113th Annual Conference - Portland, Oregon
Friday, November 6 - Sunday, November 8, 2015

Postcolonial Literature II

Session Chair: 
Satoko Kakihara, California State University, Fullerton
Session 8: Saturday 1:45-3:15pm
Forum Suite (PH-ET)


  1. Sarah Huddleston, Portland State University
    Using Arundhati Roy’s The God of Small Things, this paper will assess the ways in which racial identity acts as a type of toxic identity. Rather than simply arguing this toxic identity for the sake of being allegorical, this paper wishes to examine the racialized body as a potentially “productive-toxin.” That is, though the racialized body, within the context of the novel, is a suspended body, it is also a body capable of unsuspension, of reanimation, a body (identity) through the very process of decay.
  2. Stephanie Hankinson, University of Washington
    This paper explores the use of the literary parable in Frantz Fanon’s The Wretched of the Earth and Ayi Kwei Armah’s The Beautyful Ones Are Not Yet Born as a way to crystallize the colonial experience and highlight the implicit violence, racism, as well as economic injustices of colonial occupation through poetic and narrative innovations of form.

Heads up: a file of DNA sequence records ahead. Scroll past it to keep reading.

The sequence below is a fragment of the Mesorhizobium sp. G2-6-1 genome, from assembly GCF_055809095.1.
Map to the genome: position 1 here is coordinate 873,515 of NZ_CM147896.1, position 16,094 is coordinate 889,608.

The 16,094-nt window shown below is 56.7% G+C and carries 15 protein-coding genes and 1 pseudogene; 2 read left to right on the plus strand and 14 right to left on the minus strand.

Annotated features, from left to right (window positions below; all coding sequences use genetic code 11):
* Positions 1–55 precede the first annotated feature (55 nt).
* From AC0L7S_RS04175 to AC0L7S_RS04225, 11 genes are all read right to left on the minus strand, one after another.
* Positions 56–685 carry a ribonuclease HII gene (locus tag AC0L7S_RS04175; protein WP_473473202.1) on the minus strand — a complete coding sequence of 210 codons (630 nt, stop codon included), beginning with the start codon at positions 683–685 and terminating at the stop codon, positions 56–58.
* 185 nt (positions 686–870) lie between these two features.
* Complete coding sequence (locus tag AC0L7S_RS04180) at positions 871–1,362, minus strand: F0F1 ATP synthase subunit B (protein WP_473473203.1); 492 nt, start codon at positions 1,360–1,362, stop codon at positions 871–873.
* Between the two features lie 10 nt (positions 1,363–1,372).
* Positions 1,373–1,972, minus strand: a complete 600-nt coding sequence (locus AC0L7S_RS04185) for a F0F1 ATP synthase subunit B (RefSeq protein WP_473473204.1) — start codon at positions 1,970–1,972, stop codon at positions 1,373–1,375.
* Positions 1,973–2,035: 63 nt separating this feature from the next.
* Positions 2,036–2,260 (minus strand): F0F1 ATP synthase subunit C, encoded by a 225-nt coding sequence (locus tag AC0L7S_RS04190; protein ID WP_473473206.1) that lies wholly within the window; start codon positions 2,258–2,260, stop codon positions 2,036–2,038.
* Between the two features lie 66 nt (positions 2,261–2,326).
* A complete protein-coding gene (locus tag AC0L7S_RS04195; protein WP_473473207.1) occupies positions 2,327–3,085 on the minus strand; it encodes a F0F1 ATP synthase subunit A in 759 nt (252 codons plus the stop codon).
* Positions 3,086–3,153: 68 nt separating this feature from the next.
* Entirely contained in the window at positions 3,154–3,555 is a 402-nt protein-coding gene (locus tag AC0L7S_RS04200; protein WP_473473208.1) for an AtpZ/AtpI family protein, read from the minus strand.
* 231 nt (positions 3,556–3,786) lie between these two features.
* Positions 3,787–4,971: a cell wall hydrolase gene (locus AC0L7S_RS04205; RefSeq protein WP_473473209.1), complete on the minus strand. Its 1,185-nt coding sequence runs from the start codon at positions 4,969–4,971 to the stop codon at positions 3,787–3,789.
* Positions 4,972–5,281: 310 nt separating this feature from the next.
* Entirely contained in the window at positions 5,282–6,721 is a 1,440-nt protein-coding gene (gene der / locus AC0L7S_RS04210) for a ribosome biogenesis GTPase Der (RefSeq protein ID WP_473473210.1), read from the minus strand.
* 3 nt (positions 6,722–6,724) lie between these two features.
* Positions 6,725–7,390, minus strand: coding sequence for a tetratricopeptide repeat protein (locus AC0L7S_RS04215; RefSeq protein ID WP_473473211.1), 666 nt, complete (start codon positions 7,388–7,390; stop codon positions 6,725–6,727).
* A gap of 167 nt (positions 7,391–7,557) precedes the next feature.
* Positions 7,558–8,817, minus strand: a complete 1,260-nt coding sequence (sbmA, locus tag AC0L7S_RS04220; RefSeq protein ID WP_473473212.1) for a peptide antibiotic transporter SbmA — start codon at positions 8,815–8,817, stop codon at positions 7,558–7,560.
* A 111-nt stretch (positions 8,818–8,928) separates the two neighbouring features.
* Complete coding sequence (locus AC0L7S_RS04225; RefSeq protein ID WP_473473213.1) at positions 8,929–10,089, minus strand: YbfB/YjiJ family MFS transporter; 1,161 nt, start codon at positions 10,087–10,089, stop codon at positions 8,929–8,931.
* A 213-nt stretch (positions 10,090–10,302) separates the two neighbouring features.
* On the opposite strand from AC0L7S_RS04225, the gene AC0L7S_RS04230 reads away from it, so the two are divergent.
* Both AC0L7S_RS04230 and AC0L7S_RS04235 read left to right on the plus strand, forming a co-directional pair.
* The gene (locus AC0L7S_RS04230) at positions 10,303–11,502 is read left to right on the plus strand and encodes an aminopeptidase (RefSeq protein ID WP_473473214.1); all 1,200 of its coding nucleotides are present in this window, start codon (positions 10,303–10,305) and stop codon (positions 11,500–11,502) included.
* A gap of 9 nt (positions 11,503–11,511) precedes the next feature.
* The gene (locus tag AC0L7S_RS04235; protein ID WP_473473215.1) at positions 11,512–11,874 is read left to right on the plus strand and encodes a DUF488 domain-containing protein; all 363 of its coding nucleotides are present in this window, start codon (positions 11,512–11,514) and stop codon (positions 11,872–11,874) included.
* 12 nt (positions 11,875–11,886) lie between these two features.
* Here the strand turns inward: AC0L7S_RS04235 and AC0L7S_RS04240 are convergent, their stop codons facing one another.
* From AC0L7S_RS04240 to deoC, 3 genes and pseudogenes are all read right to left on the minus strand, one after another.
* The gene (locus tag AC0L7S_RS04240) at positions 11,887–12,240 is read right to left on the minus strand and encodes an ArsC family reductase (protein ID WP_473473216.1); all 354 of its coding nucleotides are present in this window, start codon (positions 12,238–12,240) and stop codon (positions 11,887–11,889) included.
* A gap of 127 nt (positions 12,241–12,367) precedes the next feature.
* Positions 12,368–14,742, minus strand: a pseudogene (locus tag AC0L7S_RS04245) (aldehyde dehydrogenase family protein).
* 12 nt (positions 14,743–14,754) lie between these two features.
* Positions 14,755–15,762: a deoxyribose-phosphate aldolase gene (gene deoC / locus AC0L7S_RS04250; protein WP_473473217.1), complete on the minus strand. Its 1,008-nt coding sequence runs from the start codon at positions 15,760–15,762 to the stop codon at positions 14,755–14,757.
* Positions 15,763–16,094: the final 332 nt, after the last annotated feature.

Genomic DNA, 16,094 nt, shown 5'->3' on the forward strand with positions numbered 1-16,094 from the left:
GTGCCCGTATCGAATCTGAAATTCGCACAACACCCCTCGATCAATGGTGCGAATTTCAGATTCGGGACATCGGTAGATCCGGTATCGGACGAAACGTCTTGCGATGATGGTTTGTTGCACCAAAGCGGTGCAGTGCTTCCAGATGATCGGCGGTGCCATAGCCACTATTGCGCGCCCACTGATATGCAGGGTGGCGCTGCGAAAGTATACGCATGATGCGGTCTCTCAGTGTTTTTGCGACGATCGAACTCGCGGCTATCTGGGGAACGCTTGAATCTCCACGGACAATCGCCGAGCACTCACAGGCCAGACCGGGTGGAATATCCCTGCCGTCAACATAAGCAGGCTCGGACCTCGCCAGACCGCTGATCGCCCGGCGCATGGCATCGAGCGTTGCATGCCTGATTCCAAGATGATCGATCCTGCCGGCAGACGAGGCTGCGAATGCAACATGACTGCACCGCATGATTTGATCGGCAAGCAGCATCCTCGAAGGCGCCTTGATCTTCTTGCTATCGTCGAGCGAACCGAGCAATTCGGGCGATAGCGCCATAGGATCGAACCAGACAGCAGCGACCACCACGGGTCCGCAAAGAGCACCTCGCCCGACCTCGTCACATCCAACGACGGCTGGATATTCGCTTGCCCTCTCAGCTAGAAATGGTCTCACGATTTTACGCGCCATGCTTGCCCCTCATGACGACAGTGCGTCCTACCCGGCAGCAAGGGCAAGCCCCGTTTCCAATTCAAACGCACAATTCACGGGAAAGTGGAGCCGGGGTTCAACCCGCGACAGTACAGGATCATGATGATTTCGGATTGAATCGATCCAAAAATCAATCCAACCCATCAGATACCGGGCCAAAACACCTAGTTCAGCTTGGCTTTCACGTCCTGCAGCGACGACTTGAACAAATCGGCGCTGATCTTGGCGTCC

3. Rebecca K. Burgesser, Western Washington University
    This paper examines modern day relegation of heroism back to its archaic meaning and explores the consequences of conflating heroism and masculinity. Through a critical analysis of Jon Krakauer’s Into Thin Air, the author finds that not only does mountaineering provide humans (primarily men) with the opportunity to exert dominance over nature, but also leads to imperialistic appropriations of both Mount Everest and the Sherpa people. 
  4. Shane Abrams, Portland State University
    Using Chris Abani's GraceLand, a 2004 novel following a Nigerian Igbo boy's struggle growing up in extreme poverty, this project explores the use of Walter Benjamin's historical materialism to reimagine the histories of a postcolonial nation-state.
Session Cancelled: